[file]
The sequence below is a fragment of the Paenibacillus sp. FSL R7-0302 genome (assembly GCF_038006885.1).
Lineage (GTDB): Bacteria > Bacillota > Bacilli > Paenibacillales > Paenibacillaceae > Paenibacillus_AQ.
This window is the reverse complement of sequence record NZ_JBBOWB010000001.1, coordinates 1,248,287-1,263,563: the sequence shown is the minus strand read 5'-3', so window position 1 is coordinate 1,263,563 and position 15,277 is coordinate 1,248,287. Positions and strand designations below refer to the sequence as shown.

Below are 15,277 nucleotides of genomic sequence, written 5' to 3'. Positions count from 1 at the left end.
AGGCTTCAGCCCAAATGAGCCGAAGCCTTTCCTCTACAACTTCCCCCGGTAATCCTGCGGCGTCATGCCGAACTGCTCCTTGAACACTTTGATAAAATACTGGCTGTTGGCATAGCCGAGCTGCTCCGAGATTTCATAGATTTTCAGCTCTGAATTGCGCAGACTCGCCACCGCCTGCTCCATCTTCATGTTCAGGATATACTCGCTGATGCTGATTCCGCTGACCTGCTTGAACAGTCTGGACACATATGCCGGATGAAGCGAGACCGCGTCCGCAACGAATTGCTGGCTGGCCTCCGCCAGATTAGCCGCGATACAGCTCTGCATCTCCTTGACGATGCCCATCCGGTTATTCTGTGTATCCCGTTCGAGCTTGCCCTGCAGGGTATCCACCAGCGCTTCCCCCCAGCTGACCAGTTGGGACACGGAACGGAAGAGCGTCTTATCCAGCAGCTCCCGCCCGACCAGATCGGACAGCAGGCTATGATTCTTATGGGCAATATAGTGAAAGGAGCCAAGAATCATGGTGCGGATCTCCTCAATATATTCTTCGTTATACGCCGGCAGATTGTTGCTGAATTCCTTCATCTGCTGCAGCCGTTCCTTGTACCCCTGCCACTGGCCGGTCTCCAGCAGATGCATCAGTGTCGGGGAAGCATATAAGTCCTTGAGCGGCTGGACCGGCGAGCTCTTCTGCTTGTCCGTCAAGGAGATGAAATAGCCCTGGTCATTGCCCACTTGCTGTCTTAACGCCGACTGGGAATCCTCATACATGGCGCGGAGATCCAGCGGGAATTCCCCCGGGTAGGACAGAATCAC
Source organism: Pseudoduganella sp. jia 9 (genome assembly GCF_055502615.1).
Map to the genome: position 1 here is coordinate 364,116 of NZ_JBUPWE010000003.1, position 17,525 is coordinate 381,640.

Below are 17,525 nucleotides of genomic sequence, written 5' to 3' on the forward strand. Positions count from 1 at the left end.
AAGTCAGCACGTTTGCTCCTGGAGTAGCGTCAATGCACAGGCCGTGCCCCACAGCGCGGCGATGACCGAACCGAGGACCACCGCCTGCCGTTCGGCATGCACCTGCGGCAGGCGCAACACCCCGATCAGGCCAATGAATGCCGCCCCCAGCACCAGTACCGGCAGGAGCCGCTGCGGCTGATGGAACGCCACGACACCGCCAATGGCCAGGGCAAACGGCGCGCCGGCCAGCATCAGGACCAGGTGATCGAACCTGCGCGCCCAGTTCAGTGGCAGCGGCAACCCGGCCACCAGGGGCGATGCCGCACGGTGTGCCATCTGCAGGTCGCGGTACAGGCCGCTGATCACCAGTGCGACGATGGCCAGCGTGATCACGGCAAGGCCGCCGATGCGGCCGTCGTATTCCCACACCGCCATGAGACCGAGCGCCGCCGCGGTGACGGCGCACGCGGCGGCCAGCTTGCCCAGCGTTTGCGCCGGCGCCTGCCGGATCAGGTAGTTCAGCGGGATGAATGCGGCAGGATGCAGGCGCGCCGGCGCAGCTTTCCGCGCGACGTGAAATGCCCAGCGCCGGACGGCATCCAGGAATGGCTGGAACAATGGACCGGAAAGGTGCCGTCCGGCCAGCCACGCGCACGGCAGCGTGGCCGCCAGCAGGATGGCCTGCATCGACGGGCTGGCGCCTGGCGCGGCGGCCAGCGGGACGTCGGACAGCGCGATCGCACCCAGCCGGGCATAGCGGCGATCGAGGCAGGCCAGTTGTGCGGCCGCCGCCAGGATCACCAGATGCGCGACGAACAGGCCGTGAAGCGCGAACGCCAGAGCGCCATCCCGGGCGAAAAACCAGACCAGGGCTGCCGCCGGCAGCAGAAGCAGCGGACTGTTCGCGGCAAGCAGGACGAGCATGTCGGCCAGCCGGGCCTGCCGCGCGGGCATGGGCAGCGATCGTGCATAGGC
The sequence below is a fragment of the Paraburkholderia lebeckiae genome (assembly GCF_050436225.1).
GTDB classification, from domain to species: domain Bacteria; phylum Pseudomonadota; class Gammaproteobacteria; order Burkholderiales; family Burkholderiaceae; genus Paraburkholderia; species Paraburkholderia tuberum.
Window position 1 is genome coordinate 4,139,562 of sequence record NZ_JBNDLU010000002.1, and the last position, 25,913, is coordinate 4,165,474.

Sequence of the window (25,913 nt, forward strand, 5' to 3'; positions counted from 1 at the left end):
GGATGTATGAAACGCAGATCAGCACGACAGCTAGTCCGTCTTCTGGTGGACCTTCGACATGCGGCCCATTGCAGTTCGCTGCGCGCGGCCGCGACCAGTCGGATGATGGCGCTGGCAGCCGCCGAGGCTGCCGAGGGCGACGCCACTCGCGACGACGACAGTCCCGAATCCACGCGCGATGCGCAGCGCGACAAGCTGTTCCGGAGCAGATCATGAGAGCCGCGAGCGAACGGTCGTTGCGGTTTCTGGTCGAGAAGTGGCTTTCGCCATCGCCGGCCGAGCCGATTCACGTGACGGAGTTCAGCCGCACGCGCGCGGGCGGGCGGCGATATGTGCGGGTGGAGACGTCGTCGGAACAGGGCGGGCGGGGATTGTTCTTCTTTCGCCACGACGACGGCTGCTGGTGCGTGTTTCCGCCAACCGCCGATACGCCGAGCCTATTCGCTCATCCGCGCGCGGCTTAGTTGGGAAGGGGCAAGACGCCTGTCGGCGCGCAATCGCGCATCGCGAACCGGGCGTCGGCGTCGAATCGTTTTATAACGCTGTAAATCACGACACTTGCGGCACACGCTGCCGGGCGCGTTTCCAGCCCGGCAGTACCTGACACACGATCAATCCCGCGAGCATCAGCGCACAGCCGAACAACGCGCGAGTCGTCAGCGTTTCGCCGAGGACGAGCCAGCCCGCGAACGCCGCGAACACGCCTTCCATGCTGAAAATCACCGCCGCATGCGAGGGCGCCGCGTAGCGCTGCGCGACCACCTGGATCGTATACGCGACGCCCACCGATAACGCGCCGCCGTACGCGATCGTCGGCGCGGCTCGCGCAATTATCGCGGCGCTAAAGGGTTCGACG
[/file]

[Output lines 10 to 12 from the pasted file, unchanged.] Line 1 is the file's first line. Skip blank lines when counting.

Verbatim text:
The sequence below is a fragment of the Paraburkholderia lebeckiae genome (assembly GCF_050436225.1).
GTDB classification, from domain to species: domain Bacteria; phylum Pseudomonadota; class Gammaproteobacteria; order Burkholderiales; family Burkholderiaceae; genus Paraburkholderia; species Paraburkholderia tuberum.
Window position 1 is genome coordinate 4,139,562 of sequence record NZ_JBNDLU010000002.1, and the last position, 25,913, is coordinate 4,165,474.